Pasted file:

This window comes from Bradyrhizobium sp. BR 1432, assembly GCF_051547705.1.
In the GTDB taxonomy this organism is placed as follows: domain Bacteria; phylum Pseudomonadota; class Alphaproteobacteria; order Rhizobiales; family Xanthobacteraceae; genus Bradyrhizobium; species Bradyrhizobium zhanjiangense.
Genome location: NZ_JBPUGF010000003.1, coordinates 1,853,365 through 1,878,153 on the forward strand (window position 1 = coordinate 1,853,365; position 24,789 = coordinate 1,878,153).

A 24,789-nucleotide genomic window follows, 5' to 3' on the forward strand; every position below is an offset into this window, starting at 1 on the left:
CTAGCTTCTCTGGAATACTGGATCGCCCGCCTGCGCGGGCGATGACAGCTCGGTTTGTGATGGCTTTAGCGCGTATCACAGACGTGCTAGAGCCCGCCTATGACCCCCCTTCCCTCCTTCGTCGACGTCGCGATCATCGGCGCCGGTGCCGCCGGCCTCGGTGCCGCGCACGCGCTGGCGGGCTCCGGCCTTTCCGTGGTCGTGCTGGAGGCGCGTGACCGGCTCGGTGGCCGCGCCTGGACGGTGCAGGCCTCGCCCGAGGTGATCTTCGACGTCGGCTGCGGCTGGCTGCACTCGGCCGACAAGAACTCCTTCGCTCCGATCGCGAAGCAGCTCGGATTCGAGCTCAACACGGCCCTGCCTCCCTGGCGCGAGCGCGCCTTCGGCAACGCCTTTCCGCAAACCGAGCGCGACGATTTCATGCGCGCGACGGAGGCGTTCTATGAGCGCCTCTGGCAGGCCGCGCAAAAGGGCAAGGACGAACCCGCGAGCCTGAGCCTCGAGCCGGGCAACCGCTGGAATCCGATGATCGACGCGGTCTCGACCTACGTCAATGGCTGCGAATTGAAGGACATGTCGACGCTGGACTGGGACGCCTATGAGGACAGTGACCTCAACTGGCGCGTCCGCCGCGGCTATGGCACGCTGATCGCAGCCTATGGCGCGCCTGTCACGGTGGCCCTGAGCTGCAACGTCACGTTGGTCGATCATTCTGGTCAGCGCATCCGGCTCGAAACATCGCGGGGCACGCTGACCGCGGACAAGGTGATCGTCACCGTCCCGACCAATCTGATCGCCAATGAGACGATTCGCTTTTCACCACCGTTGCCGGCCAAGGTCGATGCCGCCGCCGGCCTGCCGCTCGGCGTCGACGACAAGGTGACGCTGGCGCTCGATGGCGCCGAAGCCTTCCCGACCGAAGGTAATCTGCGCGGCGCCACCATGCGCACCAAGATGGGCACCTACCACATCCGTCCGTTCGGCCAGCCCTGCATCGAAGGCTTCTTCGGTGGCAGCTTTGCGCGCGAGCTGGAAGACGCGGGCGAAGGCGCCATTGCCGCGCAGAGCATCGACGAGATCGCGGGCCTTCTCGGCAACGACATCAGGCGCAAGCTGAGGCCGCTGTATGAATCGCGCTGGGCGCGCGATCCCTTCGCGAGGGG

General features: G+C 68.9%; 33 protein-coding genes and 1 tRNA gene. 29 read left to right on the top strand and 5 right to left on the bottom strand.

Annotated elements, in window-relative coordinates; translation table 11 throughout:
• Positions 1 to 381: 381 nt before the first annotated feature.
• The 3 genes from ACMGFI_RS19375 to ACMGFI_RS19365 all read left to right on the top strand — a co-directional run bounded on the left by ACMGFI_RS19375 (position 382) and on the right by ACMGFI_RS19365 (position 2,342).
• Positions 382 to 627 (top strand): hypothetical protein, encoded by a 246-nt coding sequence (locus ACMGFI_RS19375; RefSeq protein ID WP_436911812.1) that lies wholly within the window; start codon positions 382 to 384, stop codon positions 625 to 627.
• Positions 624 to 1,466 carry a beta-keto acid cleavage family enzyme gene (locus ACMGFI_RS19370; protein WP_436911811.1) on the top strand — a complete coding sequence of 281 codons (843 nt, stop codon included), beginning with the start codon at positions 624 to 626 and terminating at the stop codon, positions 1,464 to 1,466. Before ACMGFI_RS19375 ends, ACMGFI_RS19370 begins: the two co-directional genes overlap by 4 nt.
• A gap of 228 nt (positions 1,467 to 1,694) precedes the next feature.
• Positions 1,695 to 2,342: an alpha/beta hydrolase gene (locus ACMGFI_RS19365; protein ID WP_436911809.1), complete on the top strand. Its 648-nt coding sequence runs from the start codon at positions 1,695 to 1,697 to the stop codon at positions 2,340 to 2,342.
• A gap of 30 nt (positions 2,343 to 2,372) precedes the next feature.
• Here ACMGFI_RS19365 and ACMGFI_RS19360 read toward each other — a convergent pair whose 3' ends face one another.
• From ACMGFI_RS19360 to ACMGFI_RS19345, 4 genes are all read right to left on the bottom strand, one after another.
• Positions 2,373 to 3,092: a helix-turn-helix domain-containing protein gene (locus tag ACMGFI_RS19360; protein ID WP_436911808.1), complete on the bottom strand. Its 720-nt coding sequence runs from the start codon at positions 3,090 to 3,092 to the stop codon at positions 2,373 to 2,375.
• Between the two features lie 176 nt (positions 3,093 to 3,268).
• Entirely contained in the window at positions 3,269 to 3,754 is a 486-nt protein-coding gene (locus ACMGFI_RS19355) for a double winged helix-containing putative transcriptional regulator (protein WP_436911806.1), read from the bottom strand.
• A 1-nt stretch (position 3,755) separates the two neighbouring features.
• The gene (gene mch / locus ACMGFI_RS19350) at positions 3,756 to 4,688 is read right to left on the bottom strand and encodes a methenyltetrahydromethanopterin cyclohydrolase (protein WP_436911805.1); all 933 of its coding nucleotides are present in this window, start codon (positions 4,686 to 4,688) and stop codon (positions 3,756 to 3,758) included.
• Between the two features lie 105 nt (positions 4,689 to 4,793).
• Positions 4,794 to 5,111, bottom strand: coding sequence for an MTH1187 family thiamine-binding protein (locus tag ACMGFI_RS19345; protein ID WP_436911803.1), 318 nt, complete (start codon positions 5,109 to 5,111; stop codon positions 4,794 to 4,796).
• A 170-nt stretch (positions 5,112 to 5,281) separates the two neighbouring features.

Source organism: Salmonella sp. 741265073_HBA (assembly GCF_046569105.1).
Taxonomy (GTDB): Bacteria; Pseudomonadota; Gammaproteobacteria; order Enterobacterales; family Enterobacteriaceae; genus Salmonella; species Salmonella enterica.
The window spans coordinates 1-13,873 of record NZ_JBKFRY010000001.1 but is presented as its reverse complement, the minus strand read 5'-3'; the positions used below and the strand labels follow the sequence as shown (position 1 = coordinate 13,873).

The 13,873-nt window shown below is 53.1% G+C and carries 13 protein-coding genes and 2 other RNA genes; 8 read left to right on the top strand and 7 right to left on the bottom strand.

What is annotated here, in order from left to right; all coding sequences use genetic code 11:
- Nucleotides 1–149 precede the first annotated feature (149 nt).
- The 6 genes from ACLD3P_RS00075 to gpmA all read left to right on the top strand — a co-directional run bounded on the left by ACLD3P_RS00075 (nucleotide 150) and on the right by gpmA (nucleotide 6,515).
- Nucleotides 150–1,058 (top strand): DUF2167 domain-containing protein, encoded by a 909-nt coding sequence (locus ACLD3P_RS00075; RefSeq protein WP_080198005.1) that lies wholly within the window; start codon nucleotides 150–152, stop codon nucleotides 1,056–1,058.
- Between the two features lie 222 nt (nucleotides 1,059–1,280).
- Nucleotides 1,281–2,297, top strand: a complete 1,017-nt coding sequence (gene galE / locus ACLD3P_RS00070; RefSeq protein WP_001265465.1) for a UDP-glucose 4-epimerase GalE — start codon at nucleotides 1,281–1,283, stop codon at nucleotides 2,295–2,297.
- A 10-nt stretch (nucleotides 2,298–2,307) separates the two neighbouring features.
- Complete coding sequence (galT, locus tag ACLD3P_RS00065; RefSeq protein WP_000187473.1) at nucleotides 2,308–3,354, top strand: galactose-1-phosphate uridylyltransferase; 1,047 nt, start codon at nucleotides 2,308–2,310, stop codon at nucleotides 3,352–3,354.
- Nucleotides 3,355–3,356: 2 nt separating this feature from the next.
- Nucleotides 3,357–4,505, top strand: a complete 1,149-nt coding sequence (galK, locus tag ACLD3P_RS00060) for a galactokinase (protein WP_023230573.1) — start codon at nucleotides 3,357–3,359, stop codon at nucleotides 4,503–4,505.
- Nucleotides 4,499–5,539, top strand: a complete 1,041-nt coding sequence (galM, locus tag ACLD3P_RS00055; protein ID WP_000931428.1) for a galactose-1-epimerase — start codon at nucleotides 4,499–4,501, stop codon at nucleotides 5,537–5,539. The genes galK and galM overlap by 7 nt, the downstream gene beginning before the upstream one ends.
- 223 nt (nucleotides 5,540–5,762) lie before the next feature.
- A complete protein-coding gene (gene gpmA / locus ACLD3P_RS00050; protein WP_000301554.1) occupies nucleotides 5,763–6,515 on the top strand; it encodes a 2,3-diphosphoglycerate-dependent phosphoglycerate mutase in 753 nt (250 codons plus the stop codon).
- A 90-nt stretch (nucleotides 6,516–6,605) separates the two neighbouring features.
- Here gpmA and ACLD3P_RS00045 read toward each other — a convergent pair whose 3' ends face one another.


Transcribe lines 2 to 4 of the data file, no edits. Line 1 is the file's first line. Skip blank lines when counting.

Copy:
In the GTDB taxonomy this organism is placed as follows: domain Bacteria; phylum Pseudomonadota; class Alphaproteobacteria; order Rhizobiales; family Xanthobacteraceae; genus Bradyrhizobium; species Bradyrhizobium zhanjiangense.
Genome location: NZ_JBPUGF010000003.1, coordinates 1,853,365 through 1,878,153 on the forward strand (window position 1 = coordinate 1,853,365; position 24,789 = coordinate 1,878,153).

A 24,789-nucleotide genomic window follows, 5' to 3' on the forward strand; every position below is an offset into this window, starting at 1 on the left: